ISSN 0439-755X
CN 11-1911/B

Acta Psychologica Sinica ›› 2014, Vol. 46 ›› Issue (9): 1331-1346.

### The Black and White Metaphor Representation of Moral Concepts and Its Influence on Moral Cognition

YIN Rong1,2; YE Haosheng1

1. (1 The Center for Mind and Brain, Guangzhou University, Guangzhou 510006, China) (2 School of Teacher education, Weifang University, Weifang 261061, China)
• Received:2013-09-27 Published:2014-09-25 Online:2014-09-25
• Contact: YE Haosheng, E-mail: yehaosheng0817@163.com

Abstract:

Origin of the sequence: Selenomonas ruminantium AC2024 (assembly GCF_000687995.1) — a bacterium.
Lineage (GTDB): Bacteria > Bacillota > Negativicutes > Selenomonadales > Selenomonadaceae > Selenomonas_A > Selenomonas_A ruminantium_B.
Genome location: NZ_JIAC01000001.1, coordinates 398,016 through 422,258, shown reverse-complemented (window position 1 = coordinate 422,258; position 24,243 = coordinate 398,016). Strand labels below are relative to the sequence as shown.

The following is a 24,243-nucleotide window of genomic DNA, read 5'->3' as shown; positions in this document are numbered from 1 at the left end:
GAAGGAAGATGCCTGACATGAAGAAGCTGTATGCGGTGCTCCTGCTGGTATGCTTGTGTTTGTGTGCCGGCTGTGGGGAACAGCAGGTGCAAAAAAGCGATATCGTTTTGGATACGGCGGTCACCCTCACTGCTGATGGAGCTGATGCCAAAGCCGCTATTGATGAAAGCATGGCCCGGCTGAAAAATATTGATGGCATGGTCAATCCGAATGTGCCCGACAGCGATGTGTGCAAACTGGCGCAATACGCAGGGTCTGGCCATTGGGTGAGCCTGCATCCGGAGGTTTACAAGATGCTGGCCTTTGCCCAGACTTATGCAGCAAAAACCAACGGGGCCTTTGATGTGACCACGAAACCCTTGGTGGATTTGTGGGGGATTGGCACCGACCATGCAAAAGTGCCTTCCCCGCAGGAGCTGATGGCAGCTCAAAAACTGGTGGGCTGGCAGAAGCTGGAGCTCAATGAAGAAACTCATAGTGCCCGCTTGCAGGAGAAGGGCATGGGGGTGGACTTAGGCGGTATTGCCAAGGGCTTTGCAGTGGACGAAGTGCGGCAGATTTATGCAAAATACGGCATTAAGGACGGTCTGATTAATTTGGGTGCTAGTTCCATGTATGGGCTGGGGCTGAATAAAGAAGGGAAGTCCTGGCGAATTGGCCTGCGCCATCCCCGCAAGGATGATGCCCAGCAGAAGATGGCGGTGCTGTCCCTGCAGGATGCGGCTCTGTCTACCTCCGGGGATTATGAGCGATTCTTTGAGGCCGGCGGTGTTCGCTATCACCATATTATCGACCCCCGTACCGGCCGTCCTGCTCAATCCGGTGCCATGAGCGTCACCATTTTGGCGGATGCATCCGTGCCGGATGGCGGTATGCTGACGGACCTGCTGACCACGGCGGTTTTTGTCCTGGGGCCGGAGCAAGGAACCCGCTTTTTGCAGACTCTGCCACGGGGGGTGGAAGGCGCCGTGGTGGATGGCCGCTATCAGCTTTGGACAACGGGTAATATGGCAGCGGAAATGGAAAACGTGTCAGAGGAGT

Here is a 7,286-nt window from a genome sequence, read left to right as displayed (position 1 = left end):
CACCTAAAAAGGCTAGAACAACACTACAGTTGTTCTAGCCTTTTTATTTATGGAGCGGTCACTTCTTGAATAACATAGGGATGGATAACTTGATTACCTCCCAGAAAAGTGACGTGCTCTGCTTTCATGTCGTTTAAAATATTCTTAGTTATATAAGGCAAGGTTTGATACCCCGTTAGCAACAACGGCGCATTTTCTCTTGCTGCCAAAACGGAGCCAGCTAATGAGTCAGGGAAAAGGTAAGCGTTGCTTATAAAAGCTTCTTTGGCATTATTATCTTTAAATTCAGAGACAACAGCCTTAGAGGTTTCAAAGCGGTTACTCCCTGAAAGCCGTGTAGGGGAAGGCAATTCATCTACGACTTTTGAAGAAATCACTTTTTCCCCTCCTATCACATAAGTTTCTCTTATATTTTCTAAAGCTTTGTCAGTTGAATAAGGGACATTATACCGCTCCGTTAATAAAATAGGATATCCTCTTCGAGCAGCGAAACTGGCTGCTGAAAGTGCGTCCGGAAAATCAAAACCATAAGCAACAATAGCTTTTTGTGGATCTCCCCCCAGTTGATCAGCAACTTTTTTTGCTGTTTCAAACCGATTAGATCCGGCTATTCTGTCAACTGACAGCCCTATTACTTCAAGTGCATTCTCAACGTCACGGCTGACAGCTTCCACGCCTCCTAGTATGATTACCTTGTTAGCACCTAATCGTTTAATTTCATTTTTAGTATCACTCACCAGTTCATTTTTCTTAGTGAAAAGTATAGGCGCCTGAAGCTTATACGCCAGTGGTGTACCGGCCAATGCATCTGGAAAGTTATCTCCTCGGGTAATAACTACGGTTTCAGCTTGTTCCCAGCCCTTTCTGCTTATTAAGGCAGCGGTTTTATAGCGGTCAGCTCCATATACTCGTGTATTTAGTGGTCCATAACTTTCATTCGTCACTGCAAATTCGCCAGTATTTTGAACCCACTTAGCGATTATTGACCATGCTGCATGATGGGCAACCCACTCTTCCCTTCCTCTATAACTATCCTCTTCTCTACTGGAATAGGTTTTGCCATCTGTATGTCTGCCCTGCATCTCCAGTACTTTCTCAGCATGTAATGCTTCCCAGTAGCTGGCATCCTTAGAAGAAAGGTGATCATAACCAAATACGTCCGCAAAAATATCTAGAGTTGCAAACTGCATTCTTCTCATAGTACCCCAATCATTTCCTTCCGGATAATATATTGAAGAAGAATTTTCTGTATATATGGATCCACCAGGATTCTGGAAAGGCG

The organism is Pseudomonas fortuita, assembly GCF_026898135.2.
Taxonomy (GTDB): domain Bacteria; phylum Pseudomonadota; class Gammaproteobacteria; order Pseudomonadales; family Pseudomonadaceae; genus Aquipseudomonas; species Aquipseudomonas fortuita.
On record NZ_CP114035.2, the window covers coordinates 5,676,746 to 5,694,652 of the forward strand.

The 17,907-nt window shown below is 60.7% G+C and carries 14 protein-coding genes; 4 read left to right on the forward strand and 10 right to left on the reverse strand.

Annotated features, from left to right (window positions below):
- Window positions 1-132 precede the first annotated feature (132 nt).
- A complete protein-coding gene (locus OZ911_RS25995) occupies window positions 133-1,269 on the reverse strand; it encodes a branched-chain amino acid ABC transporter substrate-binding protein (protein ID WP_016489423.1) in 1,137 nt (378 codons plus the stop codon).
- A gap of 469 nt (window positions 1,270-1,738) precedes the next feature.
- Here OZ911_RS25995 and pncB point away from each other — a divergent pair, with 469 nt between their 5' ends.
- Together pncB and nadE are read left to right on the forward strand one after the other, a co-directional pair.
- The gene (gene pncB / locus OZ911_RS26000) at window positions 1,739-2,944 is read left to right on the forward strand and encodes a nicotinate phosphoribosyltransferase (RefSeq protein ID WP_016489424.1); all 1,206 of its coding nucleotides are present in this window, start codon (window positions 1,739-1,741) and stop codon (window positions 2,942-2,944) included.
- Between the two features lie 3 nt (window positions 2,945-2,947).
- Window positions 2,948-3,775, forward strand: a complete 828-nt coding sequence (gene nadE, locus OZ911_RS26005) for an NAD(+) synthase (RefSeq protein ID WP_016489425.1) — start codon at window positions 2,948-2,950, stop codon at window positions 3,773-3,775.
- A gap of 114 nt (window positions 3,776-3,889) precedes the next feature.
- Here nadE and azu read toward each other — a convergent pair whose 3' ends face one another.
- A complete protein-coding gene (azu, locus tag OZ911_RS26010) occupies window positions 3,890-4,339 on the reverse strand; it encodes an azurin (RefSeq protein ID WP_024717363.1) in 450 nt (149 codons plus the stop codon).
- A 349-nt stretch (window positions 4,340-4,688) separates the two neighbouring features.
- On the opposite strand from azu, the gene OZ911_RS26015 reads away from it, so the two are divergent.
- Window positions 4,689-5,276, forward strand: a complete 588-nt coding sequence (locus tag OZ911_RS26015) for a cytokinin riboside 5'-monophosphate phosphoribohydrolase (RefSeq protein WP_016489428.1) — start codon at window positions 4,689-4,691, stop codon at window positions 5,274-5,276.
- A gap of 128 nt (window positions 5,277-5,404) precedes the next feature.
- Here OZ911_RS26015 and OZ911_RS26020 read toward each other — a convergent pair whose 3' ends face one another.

White is often associated with goodness, whereas black is often associated with evil. The association of color with moral concept is ubiquitous in popular culture. And such connections are very common in every language. According to Concept Metaphor Theory, metaphor is not only just the language we use to communicate: it reflects a cognitive character that sensorimotor experiences and concrete concepts serve as the foundation for the development of more abstract concepts. The studies investigate the color metaphor representation of moral concepts and its influence on moral cognition. All studies carried out in E-prime. In study 1a, a moral or immoral Chinese word was presented on the middle of a computer screen. A black Greek word and a white Greek word were presented on the screen. Participants were instructed to guess which Greek word was the corresponding translation of the Chinese word. Study 1b was a category-judging task. Participants were instructed to categorize black words and white words according to whether they were moral or immoral in meaning as quickly and accurately as possible. In study 2 participants were asked to rate 8 moral dilemma events and 8 immoral events on the dimension of morality on a 10-point scale, from 1 (very moral) to 10 (very immoral). All events were presented on white or black background. In study 3, participants carried out the experiment in a bright or a dark room. After finishing a unrelated task, each participant was told that he (or her) would share 15yuan with another copartner. They were instructed to calculate the amount of money they could receive and evaluate the possibility of being treated unfairly by the copartner from 1 (not) to 7 (very). The results of study1a showed that participants translated the moral words above guessing average by white Greek words, and immoral words were translated above guessing average by black Greek words. Study 1b showed that response times were shorter when moral words appeared in white, and when immoral words appeared in black. Study 2 showed that participants in the black background group judged these moral dilemma events to be more morally wrong compared to participants in the white background group. Study3 showed that participants in the dark condition evaluate the possibility of being treated unfairly to be more likely than participants in the bright condition. All together, the results suggest that there is psychological reality of “Moral is white, immoral black”. Such a color representation of moral concepts exists at the cognitive level. Processing moral concepts and moral information can be influenced by perceiving the blackness or whiteness subtly. Moral cognition can also be interfered by the perception of brightness.